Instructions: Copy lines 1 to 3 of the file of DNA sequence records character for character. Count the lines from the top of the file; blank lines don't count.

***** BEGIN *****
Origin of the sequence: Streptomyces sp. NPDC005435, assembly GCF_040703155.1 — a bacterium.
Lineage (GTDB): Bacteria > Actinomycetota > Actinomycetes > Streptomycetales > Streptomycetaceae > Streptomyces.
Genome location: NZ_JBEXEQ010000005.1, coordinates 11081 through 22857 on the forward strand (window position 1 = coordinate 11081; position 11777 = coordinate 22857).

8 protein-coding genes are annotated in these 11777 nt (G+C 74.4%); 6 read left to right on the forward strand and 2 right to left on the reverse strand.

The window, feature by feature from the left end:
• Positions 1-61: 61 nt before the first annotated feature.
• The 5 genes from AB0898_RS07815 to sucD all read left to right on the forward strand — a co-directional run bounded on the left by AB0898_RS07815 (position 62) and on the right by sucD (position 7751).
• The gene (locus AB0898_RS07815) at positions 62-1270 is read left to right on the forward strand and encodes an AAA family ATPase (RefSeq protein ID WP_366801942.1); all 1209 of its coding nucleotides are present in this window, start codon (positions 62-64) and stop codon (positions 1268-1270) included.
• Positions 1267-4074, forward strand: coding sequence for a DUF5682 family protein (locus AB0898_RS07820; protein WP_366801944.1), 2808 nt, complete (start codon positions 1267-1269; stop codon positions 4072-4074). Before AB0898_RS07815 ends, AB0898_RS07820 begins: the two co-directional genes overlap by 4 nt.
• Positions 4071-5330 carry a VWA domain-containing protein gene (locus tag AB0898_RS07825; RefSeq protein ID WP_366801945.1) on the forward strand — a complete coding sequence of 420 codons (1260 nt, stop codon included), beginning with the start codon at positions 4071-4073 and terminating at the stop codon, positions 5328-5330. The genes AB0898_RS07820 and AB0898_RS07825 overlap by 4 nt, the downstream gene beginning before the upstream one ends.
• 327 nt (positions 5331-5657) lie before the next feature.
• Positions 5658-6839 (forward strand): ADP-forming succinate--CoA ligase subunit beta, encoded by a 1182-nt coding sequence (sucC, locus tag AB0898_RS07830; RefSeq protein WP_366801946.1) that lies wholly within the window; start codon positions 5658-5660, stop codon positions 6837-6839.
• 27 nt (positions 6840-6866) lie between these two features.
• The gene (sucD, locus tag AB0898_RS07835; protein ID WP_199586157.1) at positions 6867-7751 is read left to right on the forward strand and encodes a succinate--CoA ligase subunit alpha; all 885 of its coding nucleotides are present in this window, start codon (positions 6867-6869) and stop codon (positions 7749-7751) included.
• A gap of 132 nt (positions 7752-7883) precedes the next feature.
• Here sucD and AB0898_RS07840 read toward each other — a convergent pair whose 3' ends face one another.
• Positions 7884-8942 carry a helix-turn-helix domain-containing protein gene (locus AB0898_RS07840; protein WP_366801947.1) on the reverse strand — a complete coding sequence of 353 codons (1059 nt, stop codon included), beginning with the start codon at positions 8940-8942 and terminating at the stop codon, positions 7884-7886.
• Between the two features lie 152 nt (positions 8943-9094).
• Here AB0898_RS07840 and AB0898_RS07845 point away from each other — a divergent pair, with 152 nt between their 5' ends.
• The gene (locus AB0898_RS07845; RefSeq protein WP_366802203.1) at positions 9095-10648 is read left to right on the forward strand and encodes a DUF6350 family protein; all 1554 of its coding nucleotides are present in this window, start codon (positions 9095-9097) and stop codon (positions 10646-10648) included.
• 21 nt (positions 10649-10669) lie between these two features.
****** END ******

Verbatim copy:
Origin of the sequence: Streptomyces sp. NPDC005435, assembly GCF_040703155.1 — a bacterium.
Lineage (GTDB): Bacteria > Actinomycetota > Actinomycetes > Streptomycetales > Streptomycetaceae > Streptomyces.
Genome location: NZ_JBEXEQ010000005.1, coordinates 11081 through 22857 on the forward strand (window position 1 = coordinate 11081; position 11777 = coordinate 22857).